The last thing they need to do is to continue their AdSense strategy. Facebook, Twitter, reddit, Pinterest, Tumblr, etc. don’t make money from Google optimized results, and they don’t need to. They create revenue from the way their communities are structured: sponsored updates, sponsored tweets, sponsored links, and so on.

We’re also now in the era of ad filtering (AdBlock and Adblock Plus are the most popular plugins for Chrome, Safari and Firefox) which also means we’re now in the era of AdSense decline. Optimizing that strategy is like bailing out a slowly sinking ship with a bucket.

Full disclosure: I should mention that I’ve reached out to MetaFilter’s CEO to discuss how my company Adzerk could help them built the native ad unit of their choice. I haven’t gotten a response, and I’m not sure if this post will help or hurt my efforts to get in touch…

In any case, I’m offering MetaFilter a free year on the Adzerk platform if they’re interested. I really don’t want to see MetaFilter disappear, and I’d love to work hand and hand with their team to help them discover the best ways to build back their revenue. If Matt Haughey or anyone else on their team wants to try this out, shoot me an email.

Power To The Content Creators Social Platform Hang W Monetizes With Custom Video Ad Units

Broadcasters on the social video platform Hang w/ have a new incentive for sharing their live content: advertising revenue. The platform’s parent MEDL Mobile announced yesterday that they are integrating ad notifications into their broadcasts, playing a short video before each broadcast and offering a rich media ad unit afterwards.

“I believe the real money is going to be earned not just by the household names, but by these kids who are living the life of an artist and sharing it live,"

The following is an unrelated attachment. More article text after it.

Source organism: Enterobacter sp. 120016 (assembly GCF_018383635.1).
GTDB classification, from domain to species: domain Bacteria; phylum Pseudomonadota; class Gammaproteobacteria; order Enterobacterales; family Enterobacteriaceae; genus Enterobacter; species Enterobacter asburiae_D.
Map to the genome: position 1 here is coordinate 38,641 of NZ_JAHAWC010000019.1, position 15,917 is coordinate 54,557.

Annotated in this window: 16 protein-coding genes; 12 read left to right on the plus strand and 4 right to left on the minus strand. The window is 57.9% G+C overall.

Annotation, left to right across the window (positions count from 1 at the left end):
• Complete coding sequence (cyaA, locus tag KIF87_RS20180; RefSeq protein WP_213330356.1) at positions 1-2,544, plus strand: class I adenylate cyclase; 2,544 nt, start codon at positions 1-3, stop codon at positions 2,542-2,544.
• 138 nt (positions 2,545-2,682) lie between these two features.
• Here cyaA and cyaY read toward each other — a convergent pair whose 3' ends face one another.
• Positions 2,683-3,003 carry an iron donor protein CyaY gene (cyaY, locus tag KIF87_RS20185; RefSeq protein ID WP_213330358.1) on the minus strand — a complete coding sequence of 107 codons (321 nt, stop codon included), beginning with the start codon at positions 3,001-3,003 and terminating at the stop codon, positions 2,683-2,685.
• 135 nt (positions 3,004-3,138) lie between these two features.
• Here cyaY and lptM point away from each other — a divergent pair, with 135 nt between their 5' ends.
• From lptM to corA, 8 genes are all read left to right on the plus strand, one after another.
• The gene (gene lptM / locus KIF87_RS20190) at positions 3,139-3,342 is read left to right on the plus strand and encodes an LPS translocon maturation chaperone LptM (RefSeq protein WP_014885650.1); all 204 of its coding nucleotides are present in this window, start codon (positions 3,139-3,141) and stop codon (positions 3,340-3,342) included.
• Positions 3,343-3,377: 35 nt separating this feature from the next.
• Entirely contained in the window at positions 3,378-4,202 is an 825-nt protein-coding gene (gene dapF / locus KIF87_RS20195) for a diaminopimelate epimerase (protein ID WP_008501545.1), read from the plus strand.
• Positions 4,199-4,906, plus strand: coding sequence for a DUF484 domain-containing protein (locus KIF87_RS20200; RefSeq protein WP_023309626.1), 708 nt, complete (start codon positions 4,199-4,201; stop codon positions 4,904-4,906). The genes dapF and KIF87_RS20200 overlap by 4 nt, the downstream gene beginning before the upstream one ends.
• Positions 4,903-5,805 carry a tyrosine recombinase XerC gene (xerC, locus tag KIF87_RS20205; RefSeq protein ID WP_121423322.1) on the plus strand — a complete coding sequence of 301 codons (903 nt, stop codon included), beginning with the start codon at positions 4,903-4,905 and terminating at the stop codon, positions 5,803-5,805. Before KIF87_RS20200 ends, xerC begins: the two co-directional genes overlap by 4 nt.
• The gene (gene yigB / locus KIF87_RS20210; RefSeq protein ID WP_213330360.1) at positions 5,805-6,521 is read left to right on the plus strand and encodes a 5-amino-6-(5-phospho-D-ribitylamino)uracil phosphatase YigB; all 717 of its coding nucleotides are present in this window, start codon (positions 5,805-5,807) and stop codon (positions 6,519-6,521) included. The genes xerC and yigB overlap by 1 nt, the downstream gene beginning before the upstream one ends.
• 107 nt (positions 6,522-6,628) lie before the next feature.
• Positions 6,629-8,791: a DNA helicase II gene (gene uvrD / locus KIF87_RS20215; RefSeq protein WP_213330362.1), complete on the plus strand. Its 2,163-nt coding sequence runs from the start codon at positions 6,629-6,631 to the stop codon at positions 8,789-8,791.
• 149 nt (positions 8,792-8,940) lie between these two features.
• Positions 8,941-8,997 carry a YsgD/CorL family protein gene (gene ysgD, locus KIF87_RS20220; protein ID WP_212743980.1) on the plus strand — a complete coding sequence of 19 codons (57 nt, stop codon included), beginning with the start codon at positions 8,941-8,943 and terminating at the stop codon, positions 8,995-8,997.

said Timothy ‘Timbaland’ Mosley, an early investor in the Hang w/ platform and a Grammy Award-winning producer.

Currently, celebrity broadcasters are a huge draw for Hang w/ – they incldue 50 Cent, Cheech and Chong, Jared Leto, Larry the Cable Guy, UFC, and Ultimate Poker. The addition of revenue sharing from advertising will make the platform attractive for even more creators, both well-known and obscure.

Hang w/’s selling point is the combinaton of a live video broadcast and chat functionality, which lets viewers chat with each other and also interact with the broadcasters while the content is airing. (This has already proven effective during broadcasts on Twitter, but Hang w/ takes it a few steps further.)

Their goal is to continue to weaken the divide between spectator and creator in social media, but their current monetization model is based on traditional television: interruptive ad units which may (or may not) be an extension of the broadcasted content.

How effective will this old model be in the era of new media? If their advertisers’ content aligns with the content of the broadcast (and the audience’s interests), it could turn out to be quite lucrative. They could accomplish this through highly targeted selling, via programmatic channels or direct relationships with agencies.

Interactive ads should be key for their platform as well, since interacting with content creators is the basis of Hang w/. A great example of potential ads are Hulu’s "in-stream purchase units" which let viewers order pizzas (for instance) during a commercial break.

Regardless, we wish Hang w/ the best as they enter the exciting and sometimes confusing world of digital advertising. Any platform that uses advertising revenue to incentivize original content is a good platform for the future of the web.